At lease 59 per cent of enterprise-scale organisations surveyed in India actively use AI in their businesses, according to a report released by IBM.

The ‘IBM Global AI Adoption Index 2023’ has found that early adopters are leading the way, with 74 per cent of Indian enterprises that are already working with AI having accelerated their investments in the past 24 months, in areas like R&D and workforce reskilling.

Ongoing challenges for AI adoption remain, including hiring employees with the right skillsets and ethical concerns, inhibiting businesses from adopting AI technologies into their operations. Therefore, in 2024 addressing these inhibitors would be a priority, such as providing people with the relevant skills to work with AI and having a robust AI governance framework, the report noted.

“The increase in AI adoption and investments by Indian enterprises is a good indicator that they are already experiencing the benefits from AI. However, there is still a significant opportunity to accelerate as many businesses are hesitant to move beyond experimentation and deploy AI at scale,” said Sandip Patel, Managing Director, IBM India and South Asia.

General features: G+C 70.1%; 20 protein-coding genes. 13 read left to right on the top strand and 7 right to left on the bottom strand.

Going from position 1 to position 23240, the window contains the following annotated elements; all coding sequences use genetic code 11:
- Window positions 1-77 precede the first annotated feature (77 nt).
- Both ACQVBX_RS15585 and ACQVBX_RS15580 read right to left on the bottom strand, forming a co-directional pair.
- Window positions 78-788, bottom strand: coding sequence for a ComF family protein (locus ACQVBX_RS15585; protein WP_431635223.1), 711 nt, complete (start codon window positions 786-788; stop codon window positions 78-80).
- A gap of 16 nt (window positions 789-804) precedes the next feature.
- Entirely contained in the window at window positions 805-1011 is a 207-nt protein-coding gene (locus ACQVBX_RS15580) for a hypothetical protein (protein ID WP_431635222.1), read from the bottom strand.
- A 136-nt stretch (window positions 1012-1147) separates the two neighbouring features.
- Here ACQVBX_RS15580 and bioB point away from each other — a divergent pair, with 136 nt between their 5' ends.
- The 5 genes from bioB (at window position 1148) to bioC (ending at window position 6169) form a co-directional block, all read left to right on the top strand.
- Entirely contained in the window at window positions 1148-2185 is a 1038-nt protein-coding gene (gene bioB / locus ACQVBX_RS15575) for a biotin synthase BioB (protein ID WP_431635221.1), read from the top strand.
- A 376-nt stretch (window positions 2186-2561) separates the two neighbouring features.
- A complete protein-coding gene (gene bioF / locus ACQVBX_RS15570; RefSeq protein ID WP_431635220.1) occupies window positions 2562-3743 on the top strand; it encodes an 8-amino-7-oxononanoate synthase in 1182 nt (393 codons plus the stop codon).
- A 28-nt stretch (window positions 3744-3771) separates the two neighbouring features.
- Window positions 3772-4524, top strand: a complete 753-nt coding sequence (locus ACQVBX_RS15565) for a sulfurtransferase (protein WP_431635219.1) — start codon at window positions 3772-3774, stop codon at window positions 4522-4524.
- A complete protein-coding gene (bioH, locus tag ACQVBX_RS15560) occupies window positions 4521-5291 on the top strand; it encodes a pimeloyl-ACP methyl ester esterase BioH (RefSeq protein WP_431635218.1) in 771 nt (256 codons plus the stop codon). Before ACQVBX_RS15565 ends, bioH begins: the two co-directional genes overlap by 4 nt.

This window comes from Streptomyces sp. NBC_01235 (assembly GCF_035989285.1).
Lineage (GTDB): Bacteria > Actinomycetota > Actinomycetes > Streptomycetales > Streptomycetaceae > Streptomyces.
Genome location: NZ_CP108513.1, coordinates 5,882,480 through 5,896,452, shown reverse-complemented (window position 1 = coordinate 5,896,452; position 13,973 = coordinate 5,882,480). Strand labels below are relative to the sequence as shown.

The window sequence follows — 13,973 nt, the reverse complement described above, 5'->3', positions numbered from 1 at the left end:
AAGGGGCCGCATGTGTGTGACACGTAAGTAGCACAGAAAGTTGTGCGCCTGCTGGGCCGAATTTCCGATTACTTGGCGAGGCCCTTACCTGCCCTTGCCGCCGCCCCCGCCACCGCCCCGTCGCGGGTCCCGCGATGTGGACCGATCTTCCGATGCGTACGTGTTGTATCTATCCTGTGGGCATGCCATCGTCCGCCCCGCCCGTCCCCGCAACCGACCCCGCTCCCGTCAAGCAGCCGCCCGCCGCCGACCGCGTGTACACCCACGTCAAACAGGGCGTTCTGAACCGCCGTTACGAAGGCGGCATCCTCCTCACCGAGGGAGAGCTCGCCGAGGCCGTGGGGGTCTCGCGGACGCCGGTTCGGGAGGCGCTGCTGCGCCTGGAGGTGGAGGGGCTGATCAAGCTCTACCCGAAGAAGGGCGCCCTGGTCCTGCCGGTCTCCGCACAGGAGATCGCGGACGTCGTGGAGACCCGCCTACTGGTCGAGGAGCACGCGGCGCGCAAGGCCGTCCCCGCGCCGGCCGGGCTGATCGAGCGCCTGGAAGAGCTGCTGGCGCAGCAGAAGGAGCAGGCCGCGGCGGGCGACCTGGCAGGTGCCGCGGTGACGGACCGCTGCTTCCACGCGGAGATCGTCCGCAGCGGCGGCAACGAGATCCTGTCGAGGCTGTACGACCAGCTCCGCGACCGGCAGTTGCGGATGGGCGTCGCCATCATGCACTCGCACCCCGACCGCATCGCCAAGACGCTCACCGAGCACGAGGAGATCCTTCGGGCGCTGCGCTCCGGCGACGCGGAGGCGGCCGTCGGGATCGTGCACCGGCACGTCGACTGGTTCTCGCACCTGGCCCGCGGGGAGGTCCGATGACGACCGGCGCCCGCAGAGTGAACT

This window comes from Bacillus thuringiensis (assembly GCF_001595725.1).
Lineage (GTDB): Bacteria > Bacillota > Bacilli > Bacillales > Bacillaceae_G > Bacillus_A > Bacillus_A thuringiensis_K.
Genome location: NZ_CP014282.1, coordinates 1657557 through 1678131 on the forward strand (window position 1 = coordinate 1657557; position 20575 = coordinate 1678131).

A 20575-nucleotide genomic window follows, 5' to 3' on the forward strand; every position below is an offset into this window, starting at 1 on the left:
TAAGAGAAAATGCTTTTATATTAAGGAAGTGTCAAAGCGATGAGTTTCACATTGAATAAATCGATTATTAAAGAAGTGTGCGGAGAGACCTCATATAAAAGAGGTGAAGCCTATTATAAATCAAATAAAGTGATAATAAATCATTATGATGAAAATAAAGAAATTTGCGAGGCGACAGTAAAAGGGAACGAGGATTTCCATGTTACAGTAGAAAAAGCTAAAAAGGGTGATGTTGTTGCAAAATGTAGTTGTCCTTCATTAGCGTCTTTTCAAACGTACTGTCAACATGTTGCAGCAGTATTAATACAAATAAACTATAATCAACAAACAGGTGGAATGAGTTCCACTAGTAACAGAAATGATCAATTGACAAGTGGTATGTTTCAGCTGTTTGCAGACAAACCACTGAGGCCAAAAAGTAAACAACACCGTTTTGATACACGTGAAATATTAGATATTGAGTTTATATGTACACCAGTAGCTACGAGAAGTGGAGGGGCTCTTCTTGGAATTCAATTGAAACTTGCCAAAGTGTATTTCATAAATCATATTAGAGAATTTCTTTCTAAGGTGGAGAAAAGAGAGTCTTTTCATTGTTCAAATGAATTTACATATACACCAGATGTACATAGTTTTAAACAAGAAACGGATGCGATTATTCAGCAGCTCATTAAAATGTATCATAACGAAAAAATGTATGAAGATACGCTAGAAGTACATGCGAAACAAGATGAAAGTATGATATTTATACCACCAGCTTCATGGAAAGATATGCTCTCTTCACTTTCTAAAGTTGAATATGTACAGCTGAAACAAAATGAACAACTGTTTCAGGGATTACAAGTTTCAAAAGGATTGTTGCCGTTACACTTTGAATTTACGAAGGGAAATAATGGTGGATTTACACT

Today, 59 per cent of IT professionals at large organisations report that they have actively deployed AI while an additional 27 per cent are actively exploring using the technology. Similarly, around 6 in 10 of IT professionals at enterprises report that their company is actively implementing generative AI and another 34 per cent are exploring it, said the report.

Advances in AI tools that make them more accessible (59 per cent), the need to reduce costs and automate key processes (48 per cent), and the increasing amount of AI embedded into standard off the shelf business applications (47 per cent) are the top factors driving AI adoption.

The top 5 barriers hindering successful AI adoption at enterprises both exploring or deploying AI are limited AI skills and expertise (30 per cent), lack of tools/platforms for developing AI models (28 per cent), AI projects are too complex or difficult to integrate and scale (27 per cent), ethical concerns (26 per cent) and too much data complexity (25 per cent), the report noted.